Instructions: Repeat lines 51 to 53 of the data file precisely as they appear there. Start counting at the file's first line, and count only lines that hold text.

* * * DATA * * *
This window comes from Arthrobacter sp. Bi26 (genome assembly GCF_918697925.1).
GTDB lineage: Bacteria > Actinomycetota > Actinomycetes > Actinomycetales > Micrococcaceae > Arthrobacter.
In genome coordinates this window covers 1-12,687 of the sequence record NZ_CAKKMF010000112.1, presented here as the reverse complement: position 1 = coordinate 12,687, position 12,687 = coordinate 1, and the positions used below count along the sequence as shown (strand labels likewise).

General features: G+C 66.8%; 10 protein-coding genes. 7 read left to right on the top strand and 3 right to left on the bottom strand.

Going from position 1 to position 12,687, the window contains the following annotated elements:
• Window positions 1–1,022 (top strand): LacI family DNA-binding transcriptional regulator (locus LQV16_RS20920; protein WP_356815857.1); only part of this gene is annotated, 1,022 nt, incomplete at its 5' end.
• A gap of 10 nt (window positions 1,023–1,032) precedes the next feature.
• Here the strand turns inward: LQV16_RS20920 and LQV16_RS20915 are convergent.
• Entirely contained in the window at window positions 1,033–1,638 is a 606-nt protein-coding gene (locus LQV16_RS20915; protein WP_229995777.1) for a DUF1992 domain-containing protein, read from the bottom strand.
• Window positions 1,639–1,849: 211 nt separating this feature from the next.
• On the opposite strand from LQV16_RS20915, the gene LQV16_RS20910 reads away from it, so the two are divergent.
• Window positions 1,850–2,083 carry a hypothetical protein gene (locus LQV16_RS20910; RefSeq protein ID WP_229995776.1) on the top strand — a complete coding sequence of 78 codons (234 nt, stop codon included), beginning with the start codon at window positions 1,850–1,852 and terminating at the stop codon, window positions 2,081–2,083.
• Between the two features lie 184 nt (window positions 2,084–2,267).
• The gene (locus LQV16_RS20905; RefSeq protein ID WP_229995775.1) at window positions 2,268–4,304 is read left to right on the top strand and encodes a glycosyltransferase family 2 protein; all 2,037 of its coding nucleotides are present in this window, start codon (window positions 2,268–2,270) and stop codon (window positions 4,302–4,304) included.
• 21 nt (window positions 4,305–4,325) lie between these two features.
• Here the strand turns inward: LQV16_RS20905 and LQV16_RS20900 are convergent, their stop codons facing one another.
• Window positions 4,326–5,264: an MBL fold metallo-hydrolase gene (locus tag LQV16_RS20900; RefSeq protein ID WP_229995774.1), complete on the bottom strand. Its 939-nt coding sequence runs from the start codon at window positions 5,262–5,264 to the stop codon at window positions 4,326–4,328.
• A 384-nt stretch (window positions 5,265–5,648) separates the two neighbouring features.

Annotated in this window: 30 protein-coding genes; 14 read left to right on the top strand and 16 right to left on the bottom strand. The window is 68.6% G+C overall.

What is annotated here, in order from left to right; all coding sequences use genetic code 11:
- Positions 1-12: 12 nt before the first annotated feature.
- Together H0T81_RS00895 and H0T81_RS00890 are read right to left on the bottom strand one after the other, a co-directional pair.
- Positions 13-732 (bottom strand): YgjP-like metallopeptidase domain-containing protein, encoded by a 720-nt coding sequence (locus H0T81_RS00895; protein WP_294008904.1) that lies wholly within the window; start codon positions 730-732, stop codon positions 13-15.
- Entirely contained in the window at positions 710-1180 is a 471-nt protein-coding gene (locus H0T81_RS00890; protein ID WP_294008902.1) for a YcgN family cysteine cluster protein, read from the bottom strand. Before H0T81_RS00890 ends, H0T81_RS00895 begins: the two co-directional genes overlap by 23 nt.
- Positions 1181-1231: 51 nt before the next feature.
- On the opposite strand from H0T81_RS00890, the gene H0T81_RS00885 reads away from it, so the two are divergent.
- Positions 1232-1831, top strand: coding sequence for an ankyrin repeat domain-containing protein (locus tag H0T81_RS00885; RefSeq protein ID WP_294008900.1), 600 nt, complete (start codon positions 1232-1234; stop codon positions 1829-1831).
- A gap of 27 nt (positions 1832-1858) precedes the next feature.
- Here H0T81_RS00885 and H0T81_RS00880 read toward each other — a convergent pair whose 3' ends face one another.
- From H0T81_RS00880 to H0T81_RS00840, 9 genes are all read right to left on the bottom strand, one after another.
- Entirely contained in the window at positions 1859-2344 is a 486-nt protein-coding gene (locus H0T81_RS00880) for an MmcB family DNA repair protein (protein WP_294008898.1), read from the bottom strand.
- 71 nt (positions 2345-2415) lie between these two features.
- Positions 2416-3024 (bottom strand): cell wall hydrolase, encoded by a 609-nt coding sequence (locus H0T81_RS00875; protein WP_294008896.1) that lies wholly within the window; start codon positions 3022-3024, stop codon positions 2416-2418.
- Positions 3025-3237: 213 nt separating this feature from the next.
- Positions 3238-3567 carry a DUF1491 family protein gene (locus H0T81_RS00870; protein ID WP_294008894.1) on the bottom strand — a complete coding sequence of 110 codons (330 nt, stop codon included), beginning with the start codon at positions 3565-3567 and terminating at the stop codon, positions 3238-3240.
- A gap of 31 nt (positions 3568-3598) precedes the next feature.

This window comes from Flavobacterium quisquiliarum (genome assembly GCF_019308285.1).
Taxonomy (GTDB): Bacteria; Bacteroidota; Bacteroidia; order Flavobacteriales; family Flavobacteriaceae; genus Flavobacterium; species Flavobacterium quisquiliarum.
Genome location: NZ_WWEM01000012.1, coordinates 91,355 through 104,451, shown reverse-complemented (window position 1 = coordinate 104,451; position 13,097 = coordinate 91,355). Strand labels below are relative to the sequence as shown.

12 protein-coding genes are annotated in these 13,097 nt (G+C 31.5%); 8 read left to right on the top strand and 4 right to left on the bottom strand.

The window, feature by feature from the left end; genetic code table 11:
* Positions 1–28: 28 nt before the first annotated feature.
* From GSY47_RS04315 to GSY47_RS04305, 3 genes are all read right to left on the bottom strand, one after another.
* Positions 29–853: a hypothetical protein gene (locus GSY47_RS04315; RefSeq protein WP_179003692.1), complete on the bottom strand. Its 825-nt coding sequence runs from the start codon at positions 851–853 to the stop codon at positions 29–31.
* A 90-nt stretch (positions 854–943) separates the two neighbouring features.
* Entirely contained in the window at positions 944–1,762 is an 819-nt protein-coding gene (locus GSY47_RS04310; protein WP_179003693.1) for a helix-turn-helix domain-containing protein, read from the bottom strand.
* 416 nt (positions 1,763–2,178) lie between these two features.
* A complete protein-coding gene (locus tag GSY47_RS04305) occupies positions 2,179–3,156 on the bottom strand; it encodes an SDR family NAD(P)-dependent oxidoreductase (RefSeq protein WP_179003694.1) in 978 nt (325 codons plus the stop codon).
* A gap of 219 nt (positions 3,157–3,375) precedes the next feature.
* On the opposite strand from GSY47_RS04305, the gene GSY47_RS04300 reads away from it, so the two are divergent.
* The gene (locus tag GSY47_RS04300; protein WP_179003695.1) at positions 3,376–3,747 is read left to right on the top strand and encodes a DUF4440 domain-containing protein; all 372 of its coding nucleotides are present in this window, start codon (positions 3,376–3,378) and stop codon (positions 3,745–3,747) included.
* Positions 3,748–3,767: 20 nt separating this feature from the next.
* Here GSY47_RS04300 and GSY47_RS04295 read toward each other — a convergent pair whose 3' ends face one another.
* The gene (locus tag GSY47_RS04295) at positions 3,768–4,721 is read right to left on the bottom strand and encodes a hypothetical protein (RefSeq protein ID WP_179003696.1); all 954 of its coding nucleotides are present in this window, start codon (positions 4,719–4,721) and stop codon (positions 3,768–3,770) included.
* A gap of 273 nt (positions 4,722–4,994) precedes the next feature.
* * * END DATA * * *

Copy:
* The gene (locus tag GSY47_RS04300; protein WP_179003695.1) at positions 3,376–3,747 is read left to right on the top strand and encodes a DUF4440 domain-containing protein; all 372 of its coding nucleotides are present in this window, start codon (positions 3,376–3,378) and stop codon (positions 3,745–3,747) included.
* Positions 3,748–3,767: 20 nt separating this feature from the next.
* Here GSY47_RS04300 and GSY47_RS04295 read toward each other — a convergent pair whose 3' ends face one another.